Griffith accepts PCA's advice on Hackshaw but will not be rushed
Police Commissioner Gary Griffith says he will act in the matter involving Acting Commissioner of Police (ACP) Irwin Hackshaw who is accused of misconduct over his acquisition of funds amounting to $2 million.
Griffith was responding to the PCA’s request for an urgent probe since Hackshaw will retire soon.
He said: “As Commissioner of Police, I consider this matter to be very serious and have accepted the findings in total. In fact, I consider the recommendations of the PCA to be reasonable and cogent. It is my intention to act upon these recommendations as soon as reasonably possible. There is a conundrum before me, however. The Police Service Regulations, Section 156(4) clearly states that a disciplinary hearing MUST be conducted by an officer senior in rank to the officer before the tribunal."
"As a result of the lack of appointed DCPs and bearing in mind that Mr Hackshaw is the only one of two substantive Assistant Commissioners of Police, the only officer in a senior substantive rank to Mr Hackshaw at this time is the Commissioner of Police. It therefore creates a problem as the Commissioner of Police will also have to decide Mr Hackshaw’s fate and act upon any punishment (if necessary) deemed to be appropriate."
"The matter is further complicated by the fact that ALL officers either at Mr Hackshaw’s rank or senior to Mr Hackshaw are witnesses in the matter. This includes myself as Commissioner of Police. It means therefore, as Commissioner, I will be literally the judge, the jury and the executioner. This I cannot do, as it will both be in complete violation of Mr Hackshaw’s rights as well as being patently illegal.”
Griffith said he has communicated this dilemma to the Police Service Commission and has called for the appointment of substantive DCPs to be made urgently.
He stated: “The TTPS has openly and willingly accepted the recommendation to proceed with disciplinary proceedings against Mr Hackshaw, however, such proceedings are also subject to due process. A tribunal will be set up if possible, and the process will unfold consistent with every other tribunal undertaken within the police service.”
The Police Commissioner added that legal advice is being sought on how to proceed. However, he advised the public that the PCA’s recommendation is not an assumption of guilt on the part of ACP Hackshaw. He said as such, the TTPS cannot arbitrarily discipline the officer.
He said: “There is a process spelt out in the Police Service Regulations which must be followed. The PCA’s press release cannot, will not and, I hope, is not intended to pressure the TTPS to act in contravention of the law. I must express though, my concern with an independent confidential organisation apparently either feeling pressured or deciding that it is in its best interest to publish the matter in the media. Especially when it failed to unearth anything criminal, and is in fact recommending an internal resolution of the matter at hand.”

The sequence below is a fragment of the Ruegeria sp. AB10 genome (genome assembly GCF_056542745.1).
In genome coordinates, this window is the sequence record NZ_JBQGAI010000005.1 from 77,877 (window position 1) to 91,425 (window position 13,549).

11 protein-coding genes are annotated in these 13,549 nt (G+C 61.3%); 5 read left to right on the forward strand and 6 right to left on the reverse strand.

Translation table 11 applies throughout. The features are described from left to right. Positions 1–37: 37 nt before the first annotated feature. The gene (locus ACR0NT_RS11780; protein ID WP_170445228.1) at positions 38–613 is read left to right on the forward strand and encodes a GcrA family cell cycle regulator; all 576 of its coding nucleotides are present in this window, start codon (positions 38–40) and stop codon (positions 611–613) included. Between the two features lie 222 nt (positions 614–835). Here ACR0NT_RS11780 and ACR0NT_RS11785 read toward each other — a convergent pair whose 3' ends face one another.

The top cop said the matter must not develop into an attack on the integrity of the Police Service (TTPS) reminding that Hacksaw was not found guilty of any crime.
“The Express Newspaper published an article in which Mr Hackshaw was alleged to have some 18 accounts and two million dollars passing through those accounts. That accusation turned out to be patently false. The Express Newspaper was later served with a search warrant as part of an investigation, ironically triggered by the newspaper, as it is unlawful to be in possession of information alleged to have come from the FIU. Dual investigations were launched as a result of the newspaper article. One by the TTPS, and another by the PCA. The TTPS and in particular Mr Hackshaw, was then accused of abuse of power for serving the said warrant. This too, was easily disproven since the warrant was not signed off by any member of the TTPS.”
According to the Police Commissioner, the TTPS launched and conducted a thorough investigation under the authority of ACP Nurse who determined that there was no criminal case for Hackshaw to answer.
He also reminded that he was willing to send the file to the Director of Public Prosecutions (DPP) in the interest of transparency once the investigation of the PCA yielded a different conclusion to that of the TTPS. The DPP had requested the file on Hackshaw stating he was doing so in the public’s interest.
However, Griffith noted that the PCA’s investigation also found no criminal case.
He said: “The PCA in its investigation conducted their affairs with a wider scope than that of the TTPS and looked at all actions involving ACP Hackshaw for a period of approximately five years prior to the assumption of duties of Commissioner Gary Griffith. The police investigation focused on the alleged criminal conduct outlined in the newspaper report and involved speaking with the companies through which ACP Hackshaw received payments. The PCA investigation on the other hand, involved speaking with the Board of Inland Revenue, identified companies from which cheques were received and past Commissioners of Police. As a result of the widened scope, the PCA unearthed what they believe to be a prima facie case for disciplinary action against Mr Hackshaw involving conducting private business while in the employ of the TTPS without the permission of the Commissioner of Police. This is not a criminal offense and will therefore be handled internally.”